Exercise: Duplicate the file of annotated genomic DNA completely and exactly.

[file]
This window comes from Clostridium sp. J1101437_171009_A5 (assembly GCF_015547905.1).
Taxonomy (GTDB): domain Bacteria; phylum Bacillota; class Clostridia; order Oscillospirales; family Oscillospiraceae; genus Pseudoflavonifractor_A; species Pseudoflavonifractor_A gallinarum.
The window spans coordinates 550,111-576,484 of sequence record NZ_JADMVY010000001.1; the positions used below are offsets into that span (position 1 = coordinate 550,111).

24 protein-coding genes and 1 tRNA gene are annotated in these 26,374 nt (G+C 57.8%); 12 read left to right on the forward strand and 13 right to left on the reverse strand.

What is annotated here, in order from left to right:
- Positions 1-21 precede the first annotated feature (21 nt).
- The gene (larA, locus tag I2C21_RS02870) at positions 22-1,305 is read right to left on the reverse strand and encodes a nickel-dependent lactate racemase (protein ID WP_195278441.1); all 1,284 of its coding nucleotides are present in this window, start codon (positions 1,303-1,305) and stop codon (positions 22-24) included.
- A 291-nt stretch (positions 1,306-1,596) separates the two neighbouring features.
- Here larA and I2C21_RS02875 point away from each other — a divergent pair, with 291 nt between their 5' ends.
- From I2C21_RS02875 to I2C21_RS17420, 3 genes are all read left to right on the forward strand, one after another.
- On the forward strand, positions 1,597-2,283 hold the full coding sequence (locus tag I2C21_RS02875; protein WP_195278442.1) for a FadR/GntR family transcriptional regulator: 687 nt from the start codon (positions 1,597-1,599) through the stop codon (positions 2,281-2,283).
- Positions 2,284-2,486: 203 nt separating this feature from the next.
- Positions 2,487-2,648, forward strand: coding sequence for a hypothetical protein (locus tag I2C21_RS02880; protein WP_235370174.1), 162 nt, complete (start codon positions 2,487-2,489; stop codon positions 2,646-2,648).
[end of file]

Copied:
This window comes from Clostridium sp. J1101437_171009_A5 (assembly GCF_015547905.1).
Taxonomy (GTDB): domain Bacteria; phylum Bacillota; class Clostridia; order Oscillospirales; family Oscillospiraceae; genus Pseudoflavonifractor_A; species Pseudoflavonifractor_A gallinarum.
The window spans coordinates 550,111-576,484 of sequence record NZ_JADMVY010000001.1; the positions used below are offsets into that span (position 1 = coordinate 550,111).

24 protein-coding genes and 1 tRNA gene are annotated in these 26,374 nt (G+C 57.8%); 12 read left to right on the forward strand and 13 right to left on the reverse strand.

What is annotated here, in order from left to right:
- Positions 1-21 precede the first annotated feature (21 nt).
- The gene (larA, locus tag I2C21_RS02870) at positions 22-1,305 is read right to left on the reverse strand and encodes a nickel-dependent lactate racemase (protein ID WP_195278441.1); all 1,284 of its coding nucleotides are present in this window, start codon (positions 1,303-1,305) and stop codon (positions 22-24) included.
- A 291-nt stretch (positions 1,306-1,596) separates the two neighbouring features.
- Here larA and I2C21_RS02875 point away from each other — a divergent pair, with 291 nt between their 5' ends.
- From I2C21_RS02875 to I2C21_RS17420, 3 genes are all read left to right on the forward strand, one after another.
- On the forward strand, positions 1,597-2,283 hold the full coding sequence (locus tag I2C21_RS02875; protein WP_195278442.1) for a FadR/GntR family transcriptional regulator: 687 nt from the start codon (positions 1,597-1,599) through the stop codon (positions 2,281-2,283).
- Positions 2,284-2,486: 203 nt separating this feature from the next.
- Positions 2,487-2,648, forward strand: coding sequence for a hypothetical protein (locus tag I2C21_RS02880; protein WP_235370174.1), 162 nt, complete (start codon positions 2,487-2,489; stop codon positions 2,646-2,648).